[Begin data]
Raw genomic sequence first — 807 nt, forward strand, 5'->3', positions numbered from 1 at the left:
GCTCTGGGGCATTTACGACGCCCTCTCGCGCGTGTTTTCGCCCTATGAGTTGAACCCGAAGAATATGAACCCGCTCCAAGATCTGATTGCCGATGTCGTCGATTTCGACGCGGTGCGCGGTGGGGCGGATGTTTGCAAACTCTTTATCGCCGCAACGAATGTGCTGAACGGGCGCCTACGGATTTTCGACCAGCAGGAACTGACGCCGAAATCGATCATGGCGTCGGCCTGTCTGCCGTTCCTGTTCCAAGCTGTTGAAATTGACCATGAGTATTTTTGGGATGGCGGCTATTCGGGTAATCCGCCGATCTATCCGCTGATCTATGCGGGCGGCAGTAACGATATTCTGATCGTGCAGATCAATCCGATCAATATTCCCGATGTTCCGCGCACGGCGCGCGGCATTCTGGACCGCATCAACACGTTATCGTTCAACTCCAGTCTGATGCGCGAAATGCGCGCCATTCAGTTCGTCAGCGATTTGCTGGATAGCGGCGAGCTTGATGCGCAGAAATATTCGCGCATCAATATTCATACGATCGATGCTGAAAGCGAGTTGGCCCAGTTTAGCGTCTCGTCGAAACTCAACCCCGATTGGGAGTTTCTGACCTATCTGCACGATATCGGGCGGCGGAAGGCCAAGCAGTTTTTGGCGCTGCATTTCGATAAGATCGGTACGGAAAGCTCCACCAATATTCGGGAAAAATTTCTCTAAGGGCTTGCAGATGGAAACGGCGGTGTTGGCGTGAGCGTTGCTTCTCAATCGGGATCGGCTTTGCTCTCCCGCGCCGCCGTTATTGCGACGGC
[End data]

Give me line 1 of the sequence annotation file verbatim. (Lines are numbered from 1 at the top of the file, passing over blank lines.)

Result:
Raw genomic sequence first — 807 nt, forward strand, 5'->3', positions numbered from 1 at the left: